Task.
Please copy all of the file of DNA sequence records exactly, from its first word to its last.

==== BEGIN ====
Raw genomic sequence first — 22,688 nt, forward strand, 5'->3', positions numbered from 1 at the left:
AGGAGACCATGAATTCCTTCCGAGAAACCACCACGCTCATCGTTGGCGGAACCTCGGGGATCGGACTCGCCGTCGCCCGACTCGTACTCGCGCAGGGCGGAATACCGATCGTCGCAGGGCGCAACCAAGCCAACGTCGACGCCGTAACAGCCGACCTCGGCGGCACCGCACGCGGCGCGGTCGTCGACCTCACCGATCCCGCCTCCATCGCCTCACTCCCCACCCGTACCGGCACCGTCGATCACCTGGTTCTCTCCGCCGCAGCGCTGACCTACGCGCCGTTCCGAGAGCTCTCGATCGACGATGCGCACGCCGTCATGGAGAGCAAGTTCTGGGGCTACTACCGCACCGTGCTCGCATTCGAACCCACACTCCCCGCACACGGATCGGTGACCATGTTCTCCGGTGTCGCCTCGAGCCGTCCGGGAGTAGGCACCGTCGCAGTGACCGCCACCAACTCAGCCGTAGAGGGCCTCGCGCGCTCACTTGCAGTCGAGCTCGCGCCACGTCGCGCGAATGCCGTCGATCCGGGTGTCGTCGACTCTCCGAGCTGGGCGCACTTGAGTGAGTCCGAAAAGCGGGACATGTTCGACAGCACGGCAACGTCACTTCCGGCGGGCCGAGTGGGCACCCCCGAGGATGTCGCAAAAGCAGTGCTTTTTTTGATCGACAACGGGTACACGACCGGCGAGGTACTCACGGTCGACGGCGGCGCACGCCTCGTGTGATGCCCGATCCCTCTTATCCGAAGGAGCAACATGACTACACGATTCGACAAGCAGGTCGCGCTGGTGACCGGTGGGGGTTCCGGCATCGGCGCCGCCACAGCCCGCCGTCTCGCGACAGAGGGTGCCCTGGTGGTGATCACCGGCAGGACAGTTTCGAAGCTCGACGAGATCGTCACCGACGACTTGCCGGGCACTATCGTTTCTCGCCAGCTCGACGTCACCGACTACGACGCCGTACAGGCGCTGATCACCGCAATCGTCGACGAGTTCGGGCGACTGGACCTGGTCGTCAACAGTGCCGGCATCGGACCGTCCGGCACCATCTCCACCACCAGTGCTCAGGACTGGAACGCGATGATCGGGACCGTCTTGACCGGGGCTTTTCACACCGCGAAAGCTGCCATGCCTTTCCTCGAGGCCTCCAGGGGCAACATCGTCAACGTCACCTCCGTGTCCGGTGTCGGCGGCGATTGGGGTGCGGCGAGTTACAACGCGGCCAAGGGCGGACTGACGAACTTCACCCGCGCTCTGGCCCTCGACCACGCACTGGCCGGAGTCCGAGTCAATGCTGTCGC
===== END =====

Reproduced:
Raw genomic sequence first — 22,688 nt, forward strand, 5'->3', positions numbered from 1 at the left:
AGGAGACCATGAATTCCTTCCGAGAAACCACCACGCTCATCGTTGGCGGAACCTCGGGGATCGGACTCGCCGTCGCCCGACTCGTACTCGCGCAGGGCGGAATACCGATCGTCGCAGGGCGCAACCAAGCCAACGTCGACGCCGTAACAGCCGACCTCGGCGGCACCGCACGCGGCGCGGTCGTCGACCTCACCGATCCCGCCTCCATCGCCTCACTCCCCACCCGTACCGGCACCGTCGATCACCTGGTTCTCTCCGCCGCAGCGCTGACCTACGCGCCGTTCCGAGAGCTCTCGATCGACGATGCGCACGCCGTCATGGAGAGCAAGTTCTGGGGCTACTACCGCACCGTGCTCGCATTCGAACCCACACTCCCCGCACACGGATCGGTGACCATGTTCTCCGGTGTCGCCTCGAGCCGTCCGGGAGTAGGCACCGTCGCAGTGACCGCCACCAACTCAGCCGTAGAGGGCCTCGCGCGCTCACTTGCAGTCGAGCTCGCGCCACGTCGCGCGAATGCCGTCGATCCGGGTGTCGTCGACTCTCCGAGCTGGGCGCACTTGAGTGAGTCCGAAAAGCGGGACATGTTCGACAGCACGGCAACGTCACTTCCGGCGGGCCGAGTGGGCACCCCCGAGGATGTCGCAAAAGCAGTGCTTTTTTTGATCGACAACGGGTACACGACCGGCGAGGTACTCACGGTCGACGGCGGCGCACGCCTCGTGTGATGCCCGATCCCTCTTATCCGAAGGAGCAACATGACTACACGATTCGACAAGCAGGTCGCGCTGGTGACCGGTGGGGGTTCCGGCATCGGCGCCGCCACAGCCCGCCGTCTCGCGACAGAGGGTGCCCTGGTGGTGATCACCGGCAGGACAGTTTCGAAGCTCGACGAGATCGTCACCGACGACTTGCCGGGCACTATCGTTTCTCGCCAGCTCGACGTCACCGACTACGACGCCGTACAGGCGCTGATCACCGCAATCGTCGACGAGTTCGGGCGACTGGACCTGGTCGTCAACAGTGCCGGCATCGGACCGTCCGGCACCATCTCCACCACCAGTGCTCAGGACTGGAACGCGATGATCGGGACCGTCTTGACCGGGGCTTTTCACACCGCGAAAGCTGCCATGCCTTTCCTCGAGGCCTCCAGGGGCAACATCGTCAACGTCACCTCCGTGTCCGGTGTCGGCGGCGATTGGGGTGCGGCGAGTTACAACGCGGCCAAGGGCGGACTGACGAACTTCACCCGCGCTCTGGCCCTCGACCACGCACTGGCCGGAGTCCGAGTCAATGCTGTCGC